The most comprehensive educational resources for finance

Financial Projections in Emerging Markets

Introduction Emerging markets present tremendous opportunities to investors as their growth prospects are much higher than mature economies. However, emerging markets also present valuation challenges to analysts as their stock markets may have lower liquidity, financial disclosure requirements can be low, and political situations can be unstable. Making Nominal and Real Financial Projections in Emerging

Supply and Demand Analysis

Supply Analysis Commonly demand analysis is the greater concern when analyzing and industry, but supply analysis is not without its useful insights. The story of supply is largely told by knowing an industry’s capacity and the degree to which it is over or under-utilized. If the analyst knows that capacity is being highly utilized, then

Industry Analysis

This article will describe elements of industry analysis beyond Porter’s Five Competitive Forces. Sample Steps for an Industry Analysis Industry Life Cycle Industries tend to follow a natural progression which can be outlined as follows: 1)    Pioneer Stage: a high degree of uncertainty at this point.  The product is unproven and cash flow is most

Porter’s Five Competitive Forces

A firm’s profitability is heavily influenced by the overall strength of its industry. One approach for evaluating an industry structure is Porter’s Five Competitive Forces: Force 1: Threat of New Entrants The easier it is to enter an industry, the more competitive that industry becomes.  Increased competition tends to depress profit margins. If the industry

Equity Analysis Part 2 – Introduction

Moving into part two of equity analysis, the material introduces more calculations than part one.   Candidates will see a number of formulas that are commonly applied when valuing stocks.  It is important not only to know the formulas, but also to able to interpret them and understand their respective strengths and weaknesses.  Building on the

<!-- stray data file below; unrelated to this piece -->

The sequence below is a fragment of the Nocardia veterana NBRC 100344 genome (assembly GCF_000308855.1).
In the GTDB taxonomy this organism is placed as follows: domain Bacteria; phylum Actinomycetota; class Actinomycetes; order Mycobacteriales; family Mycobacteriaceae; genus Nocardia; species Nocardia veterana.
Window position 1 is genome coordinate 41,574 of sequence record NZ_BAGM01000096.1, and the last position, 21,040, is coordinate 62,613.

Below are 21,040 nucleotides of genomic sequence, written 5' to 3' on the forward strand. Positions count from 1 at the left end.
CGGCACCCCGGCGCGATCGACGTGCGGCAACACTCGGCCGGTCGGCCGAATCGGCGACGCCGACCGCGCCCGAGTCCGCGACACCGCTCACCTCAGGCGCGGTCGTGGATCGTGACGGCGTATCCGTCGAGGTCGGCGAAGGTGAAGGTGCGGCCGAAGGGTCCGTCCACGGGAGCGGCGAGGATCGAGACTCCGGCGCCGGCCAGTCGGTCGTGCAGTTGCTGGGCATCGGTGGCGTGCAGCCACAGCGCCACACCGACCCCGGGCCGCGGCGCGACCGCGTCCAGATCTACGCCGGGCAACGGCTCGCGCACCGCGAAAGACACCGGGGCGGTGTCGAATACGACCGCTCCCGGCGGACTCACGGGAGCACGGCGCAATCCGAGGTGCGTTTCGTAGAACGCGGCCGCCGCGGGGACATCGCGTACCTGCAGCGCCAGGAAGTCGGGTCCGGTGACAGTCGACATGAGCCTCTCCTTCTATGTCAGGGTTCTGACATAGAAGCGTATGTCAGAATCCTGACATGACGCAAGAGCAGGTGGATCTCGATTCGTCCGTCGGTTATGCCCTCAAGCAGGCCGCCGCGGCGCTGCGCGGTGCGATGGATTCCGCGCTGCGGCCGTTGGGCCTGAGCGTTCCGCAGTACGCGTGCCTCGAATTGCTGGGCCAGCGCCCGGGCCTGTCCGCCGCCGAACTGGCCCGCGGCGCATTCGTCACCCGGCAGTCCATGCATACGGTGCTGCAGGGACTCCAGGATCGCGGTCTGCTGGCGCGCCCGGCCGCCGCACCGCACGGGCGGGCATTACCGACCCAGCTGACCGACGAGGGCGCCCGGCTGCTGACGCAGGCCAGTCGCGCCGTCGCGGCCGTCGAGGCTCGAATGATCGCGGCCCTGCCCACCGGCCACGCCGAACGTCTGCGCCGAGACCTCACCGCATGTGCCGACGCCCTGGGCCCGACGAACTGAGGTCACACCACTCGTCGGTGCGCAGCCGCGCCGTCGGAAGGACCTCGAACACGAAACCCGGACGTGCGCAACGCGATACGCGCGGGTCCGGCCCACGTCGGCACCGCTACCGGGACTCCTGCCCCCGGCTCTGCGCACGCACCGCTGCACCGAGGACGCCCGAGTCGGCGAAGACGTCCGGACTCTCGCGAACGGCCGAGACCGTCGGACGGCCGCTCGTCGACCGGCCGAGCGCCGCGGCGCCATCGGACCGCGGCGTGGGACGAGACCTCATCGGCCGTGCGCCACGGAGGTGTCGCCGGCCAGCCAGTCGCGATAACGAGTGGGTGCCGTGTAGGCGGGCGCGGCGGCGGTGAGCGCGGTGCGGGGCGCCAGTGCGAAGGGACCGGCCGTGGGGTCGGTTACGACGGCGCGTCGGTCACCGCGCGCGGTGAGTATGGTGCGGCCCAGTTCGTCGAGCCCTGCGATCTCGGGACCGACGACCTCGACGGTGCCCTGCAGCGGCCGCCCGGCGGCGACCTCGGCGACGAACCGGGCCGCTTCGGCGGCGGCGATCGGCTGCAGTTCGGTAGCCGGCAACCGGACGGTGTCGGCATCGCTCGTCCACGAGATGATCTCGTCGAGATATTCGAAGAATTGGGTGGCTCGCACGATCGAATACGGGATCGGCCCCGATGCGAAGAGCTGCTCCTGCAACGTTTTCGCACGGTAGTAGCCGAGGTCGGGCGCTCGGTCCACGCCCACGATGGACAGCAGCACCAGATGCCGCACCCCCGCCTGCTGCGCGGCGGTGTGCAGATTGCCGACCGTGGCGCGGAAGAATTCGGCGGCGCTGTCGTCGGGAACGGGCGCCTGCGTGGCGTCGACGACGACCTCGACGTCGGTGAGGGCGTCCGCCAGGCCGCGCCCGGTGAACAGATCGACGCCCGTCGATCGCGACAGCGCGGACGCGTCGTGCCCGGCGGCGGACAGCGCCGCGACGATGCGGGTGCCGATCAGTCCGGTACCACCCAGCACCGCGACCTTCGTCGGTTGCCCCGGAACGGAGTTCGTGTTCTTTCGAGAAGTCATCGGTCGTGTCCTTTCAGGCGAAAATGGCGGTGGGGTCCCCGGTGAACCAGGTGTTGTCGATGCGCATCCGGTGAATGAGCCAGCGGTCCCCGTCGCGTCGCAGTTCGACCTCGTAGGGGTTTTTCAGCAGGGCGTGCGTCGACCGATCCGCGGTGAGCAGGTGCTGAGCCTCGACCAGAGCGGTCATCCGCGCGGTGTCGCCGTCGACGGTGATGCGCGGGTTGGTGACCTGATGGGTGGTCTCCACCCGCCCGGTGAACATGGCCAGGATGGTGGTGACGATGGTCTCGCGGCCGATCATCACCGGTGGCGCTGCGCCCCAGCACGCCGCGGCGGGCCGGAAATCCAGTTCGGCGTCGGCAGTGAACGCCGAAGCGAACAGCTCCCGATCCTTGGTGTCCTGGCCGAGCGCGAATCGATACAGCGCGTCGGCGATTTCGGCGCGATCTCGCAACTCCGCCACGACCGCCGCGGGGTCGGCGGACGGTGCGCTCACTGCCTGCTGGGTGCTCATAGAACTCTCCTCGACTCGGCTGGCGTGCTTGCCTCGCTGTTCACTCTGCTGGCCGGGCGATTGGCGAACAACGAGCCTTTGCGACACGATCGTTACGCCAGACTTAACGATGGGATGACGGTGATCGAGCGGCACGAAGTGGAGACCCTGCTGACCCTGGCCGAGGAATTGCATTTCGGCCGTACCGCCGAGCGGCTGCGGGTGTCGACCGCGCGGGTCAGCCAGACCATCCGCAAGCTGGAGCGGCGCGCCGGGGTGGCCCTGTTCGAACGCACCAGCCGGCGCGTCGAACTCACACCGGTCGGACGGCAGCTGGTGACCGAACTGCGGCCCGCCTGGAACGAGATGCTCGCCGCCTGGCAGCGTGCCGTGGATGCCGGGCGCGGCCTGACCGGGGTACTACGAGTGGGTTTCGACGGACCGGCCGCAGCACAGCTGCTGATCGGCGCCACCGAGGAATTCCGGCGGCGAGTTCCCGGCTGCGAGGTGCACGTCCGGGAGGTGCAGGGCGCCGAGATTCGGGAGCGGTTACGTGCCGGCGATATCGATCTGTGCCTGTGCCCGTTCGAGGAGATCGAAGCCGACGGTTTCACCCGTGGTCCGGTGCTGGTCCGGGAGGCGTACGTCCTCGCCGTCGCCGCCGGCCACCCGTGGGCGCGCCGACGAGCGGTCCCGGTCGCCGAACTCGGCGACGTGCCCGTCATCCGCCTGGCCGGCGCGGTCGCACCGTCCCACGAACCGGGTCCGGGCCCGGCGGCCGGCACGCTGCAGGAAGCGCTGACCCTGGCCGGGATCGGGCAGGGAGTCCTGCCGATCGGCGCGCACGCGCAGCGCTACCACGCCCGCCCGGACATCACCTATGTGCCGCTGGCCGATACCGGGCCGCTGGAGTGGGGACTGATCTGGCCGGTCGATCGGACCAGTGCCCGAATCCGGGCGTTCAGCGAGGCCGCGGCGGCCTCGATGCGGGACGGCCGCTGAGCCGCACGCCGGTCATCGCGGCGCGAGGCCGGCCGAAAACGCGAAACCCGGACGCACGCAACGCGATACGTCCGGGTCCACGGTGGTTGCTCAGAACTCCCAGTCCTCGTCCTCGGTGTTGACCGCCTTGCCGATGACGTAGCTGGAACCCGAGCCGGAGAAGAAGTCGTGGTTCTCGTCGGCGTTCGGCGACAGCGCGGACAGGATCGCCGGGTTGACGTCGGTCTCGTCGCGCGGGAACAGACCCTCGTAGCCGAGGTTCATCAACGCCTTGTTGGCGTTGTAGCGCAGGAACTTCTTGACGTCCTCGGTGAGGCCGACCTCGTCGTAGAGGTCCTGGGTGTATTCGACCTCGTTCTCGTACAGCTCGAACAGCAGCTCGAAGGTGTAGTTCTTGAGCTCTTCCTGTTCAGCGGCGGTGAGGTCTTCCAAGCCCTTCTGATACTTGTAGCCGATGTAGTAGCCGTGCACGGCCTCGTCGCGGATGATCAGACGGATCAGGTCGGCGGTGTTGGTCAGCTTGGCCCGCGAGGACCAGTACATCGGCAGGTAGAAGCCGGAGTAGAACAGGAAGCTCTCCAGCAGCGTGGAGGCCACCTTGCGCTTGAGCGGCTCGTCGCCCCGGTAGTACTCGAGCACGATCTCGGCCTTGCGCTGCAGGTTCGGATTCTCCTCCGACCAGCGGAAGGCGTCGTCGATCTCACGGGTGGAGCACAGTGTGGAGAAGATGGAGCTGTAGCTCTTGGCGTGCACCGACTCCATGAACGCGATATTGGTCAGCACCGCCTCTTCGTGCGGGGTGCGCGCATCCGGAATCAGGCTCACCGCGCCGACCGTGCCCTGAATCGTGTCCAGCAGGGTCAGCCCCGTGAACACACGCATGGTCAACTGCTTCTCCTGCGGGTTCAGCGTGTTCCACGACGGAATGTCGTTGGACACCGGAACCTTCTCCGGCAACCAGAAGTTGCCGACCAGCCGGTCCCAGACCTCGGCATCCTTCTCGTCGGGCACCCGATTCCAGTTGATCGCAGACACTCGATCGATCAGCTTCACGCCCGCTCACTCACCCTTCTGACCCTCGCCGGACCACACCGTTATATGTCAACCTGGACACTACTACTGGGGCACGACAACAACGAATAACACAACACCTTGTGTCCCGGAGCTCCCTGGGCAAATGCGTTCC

Equity Risk Premium (ERP) and Required Return on Equity

The ERP is the amount of return required by an investor above and beyond the risk free rate, where the risk free rate is commonly the rate of return from a sovereign government bond with a maturity comparable to the investor’s time horizon. Historical Estimates for ERP: this approach calculates the ERP based on historical

Equity Return Measures

Holding Period Return (HPR) r = ((Dividend + Share Price Change)/Share Price Paid)-1 Expected vs. Realized Holding Period Return Expected HPR is based on investor expectations for share price appreciation and dividend payments; different investors may have different expectations for the same stock and would therefore have different expected HPRs. Realized HPR is based on

The Process of Valuing Equity

Valuation: Relative vs. Intrinsic Relative valuation is an approach where an asset’s price attractiveness is evaluated in comparison to the valuation of like securities. For example, an analyst may calculate the justified P/E ratios for stocks in a specific industry to determine which companies are relatively “cheap” and which are relatively “expensive” based on the